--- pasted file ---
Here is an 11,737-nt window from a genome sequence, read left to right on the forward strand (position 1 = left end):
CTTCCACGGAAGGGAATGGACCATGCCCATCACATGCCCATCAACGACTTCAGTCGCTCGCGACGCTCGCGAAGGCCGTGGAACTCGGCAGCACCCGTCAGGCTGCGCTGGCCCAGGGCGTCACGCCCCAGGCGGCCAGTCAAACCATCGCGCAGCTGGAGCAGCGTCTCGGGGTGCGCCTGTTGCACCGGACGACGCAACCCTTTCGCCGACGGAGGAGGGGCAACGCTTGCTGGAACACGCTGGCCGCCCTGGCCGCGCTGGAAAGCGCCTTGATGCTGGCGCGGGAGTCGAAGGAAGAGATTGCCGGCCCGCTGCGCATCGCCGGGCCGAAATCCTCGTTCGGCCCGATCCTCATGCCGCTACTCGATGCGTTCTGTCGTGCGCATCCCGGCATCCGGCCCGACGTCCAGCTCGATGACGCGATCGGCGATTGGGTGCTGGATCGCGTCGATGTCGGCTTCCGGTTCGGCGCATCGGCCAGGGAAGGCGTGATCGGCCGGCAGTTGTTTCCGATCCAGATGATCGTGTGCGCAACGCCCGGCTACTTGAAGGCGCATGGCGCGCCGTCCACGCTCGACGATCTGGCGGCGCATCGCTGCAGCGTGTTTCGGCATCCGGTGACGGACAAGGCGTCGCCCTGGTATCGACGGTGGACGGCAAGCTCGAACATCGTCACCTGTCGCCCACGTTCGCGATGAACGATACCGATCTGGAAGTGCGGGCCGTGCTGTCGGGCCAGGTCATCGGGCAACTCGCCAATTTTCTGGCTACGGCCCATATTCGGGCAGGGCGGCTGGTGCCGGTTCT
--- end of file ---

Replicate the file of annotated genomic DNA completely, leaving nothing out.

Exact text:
Here is an 11,737-nt window from a genome sequence, read left to right on the forward strand (position 1 = left end):
CTTCCACGGAAGGGAATGGACCATGCCCATCACATGCCCATCAACGACTTCAGTCGCTCGCGACGCTCGCGAAGGCCGTGGAACTCGGCAGCACCCGTCAGGCTGCGCTGGCCCAGGGCGTCACGCCCCAGGCGGCCAGTCAAACCATCGCGCAGCTGGAGCAGCGTCTCGGGGTGCGCCTGTTGCACCGGACGACGCAACCCTTTCGCCGACGGAGGAGGGGCAACGCTTGCTGGAACACGCTGGCCGCCCTGGCCGCGCTGGAAAGCGCCTTGATGCTGGCGCGGGAGTCGAAGGAAGAGATTGCCGGCCCGCTGCGCATCGCCGGGCCGAAATCCTCGTTCGGCCCGATCCTCATGCCGCTACTCGATGCGTTCTGTCGTGCGCATCCCGGCATCCGGCCCGACGTCCAGCTCGATGACGCGATCGGCGATTGGGTGCTGGATCGCGTCGATGTCGGCTTCCGGTTCGGCGCATCGGCCAGGGAAGGCGTGATCGGCCGGCAGTTGTTTCCGATCCAGATGATCGTGTGCGCAACGCCCGGCTACTTGAAGGCGCATGGCGCGCCGTCCACGCTCGACGATCTGGCGGCGCATCGCTGCAGCGTGTTTCGGCATCCGGTGACGGACAAGGCGTCGCCCTGGTATCGACGGTGGACGGCAAGCTCGAACATCGTCACCTGTCGCCCACGTTCGCGATGAACGATACCGATCTGGAAGTGCGGGCCGTGCTGTCGGGCCAGGTCATCGGGCAACTCGCCAATTTTCTGGCTACGGCCCATATTCGGGCAGGGCGGCTGGTGCCGGTTCT